Sam Shaffer, 13, grooms his 1,164-pound steer, Bud, on Friday at the Routt County Fair in Hayden.

Photo by Scott Franz

Sam Shaffer, 13, grooms his 1,164-pound steer, Bud, on Friday at the Routt County Fair in Hayden.

Beef showmanship a family tradition at Routt County Fair

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Ryan Fralick washes her steer, Monster, on Friday at the Routt County Fair in Hayden.

If you go

See a complete Routt County Fair schedule here.

Livestock sale Saturday

Routt County 4-Hers will say goodbye to their livestock and hopefully earn some cash for college funds and other endeavors at 5:30 p.m. Saturday when the Routt County Fair holds its annual Junior Livestock Sale. About 120 animals were sold in the sale last year. The event marks the end of a lot of hard work for children ages 8 to 18. The average price for a steer last year was $3,215.

— There are many hair products that can be applied to a 1,200 pound steer, Jessica Rossi explained as she finished grooming her own steer, Earl, on Friday in a warm and smelly arena at the Routt County Fair in Hayden.

Around her, other teenagers were using shears, blow dryers and combs on the heavy livestock as the animals mustered an occasional “mooooooo.”

Everyone has their own routine.

All of this, of course, came after the steers were given a shower outside.

In a few hours, Rossi and other 4-H'ers would walk the steers and an occasional heifer into a pen in front of a crowd during the fair's beef showmanship event as a judge quizzed them and gauged how well they've raised the animal.

The work leading up to the big day is intense, but it's almost like clockwork for the youths.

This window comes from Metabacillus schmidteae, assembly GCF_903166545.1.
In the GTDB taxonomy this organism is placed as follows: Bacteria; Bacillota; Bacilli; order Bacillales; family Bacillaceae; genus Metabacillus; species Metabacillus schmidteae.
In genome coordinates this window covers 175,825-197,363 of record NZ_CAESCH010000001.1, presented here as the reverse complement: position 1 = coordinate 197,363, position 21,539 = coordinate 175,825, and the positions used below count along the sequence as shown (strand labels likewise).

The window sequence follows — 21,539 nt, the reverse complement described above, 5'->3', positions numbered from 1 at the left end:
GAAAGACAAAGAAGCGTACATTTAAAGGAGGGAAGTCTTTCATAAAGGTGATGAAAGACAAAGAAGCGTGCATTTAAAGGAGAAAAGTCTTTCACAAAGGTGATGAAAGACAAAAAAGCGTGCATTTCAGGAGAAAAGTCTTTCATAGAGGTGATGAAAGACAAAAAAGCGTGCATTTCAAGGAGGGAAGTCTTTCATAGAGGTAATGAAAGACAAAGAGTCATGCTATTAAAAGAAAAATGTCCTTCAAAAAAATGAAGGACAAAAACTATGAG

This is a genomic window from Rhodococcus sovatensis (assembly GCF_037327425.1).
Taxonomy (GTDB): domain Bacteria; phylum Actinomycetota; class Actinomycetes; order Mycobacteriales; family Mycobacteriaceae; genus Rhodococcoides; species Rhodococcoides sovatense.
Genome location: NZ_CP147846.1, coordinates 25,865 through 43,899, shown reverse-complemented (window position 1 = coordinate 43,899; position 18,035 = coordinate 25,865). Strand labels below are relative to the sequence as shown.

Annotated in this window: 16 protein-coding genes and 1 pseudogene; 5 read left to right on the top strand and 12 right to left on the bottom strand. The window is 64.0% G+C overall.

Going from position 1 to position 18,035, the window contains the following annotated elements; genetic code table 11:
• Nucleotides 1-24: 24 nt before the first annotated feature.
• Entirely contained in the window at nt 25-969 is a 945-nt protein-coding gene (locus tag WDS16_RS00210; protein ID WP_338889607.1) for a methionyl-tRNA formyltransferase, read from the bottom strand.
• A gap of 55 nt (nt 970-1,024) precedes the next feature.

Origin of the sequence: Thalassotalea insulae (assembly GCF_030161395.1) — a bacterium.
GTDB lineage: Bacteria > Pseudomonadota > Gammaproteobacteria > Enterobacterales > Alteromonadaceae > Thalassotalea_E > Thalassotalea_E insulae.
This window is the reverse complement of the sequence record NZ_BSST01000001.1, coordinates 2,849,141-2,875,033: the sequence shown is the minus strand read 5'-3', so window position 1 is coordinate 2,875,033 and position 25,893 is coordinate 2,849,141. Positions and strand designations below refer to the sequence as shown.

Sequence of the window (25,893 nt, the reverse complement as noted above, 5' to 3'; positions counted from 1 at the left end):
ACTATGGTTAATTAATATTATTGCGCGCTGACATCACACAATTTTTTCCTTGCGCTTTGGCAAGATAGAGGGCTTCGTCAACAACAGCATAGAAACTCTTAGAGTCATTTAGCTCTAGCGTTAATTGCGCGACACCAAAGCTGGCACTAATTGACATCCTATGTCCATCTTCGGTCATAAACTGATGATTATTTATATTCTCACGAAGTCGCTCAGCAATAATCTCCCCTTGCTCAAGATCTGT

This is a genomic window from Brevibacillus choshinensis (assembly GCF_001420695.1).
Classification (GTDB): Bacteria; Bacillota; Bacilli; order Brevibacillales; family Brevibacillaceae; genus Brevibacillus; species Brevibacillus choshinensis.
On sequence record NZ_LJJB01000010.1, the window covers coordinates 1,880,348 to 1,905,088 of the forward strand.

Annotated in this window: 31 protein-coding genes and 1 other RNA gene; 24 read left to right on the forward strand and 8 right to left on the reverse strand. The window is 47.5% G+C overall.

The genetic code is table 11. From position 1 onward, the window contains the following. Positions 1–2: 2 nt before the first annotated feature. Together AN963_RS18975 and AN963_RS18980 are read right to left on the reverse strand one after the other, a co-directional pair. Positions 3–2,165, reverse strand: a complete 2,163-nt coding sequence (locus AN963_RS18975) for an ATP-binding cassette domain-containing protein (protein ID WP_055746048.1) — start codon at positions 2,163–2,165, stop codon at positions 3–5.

Get up at 7 a.m.

Put the steer in the barn.

It doesn't matter if it's 40 below zero outside.

Witnessing only the final preparations on fair day is to gloss over nearly a year of work that started when the steers weighed about 500 to 600 pounds.

But the youths love it.

“I was just raised that way,” Rossi explains. “I want to take over my family's ranch someday.”

She said her three sisters and her cousin — who all have lived on the family ranch near Yampa — do, too.

“We're competitive,” she added.

Walk down the line of youths shearing steers at the county fair, and you're sure to find their family members who also have shown steers not too far away.

Their parents and their grandparents did, too.

Beef showmanship is a multigenerational tradition for many families in Routt County.

Jessica Rossi and her three sisters — Sarajane, Josie and Ceanna — started raising steers for the fair when they turned 8 years old.

It's similar for other families.

In another corner of the indoor arena, 17-year-old Brandon Yeager prepared to show his own 1,154-pound steer, Jack.

His father, Shane, was there for Brandon's ninth county fair. His older sister, Shealynne, finished 4-H last year and now is a beef superintendent. The Yeagers have been involved in the fair since at least the 1920s, Shane Yeager said.

“It really gives you a lot of responsibilities and teaches you good work ethic,” Brandon Yeager said.

The count fair continues all day Saturday and Sunday.

To reach Scott Franz, call 970-871-4210 or email scottfranz@SteamboatToday.com

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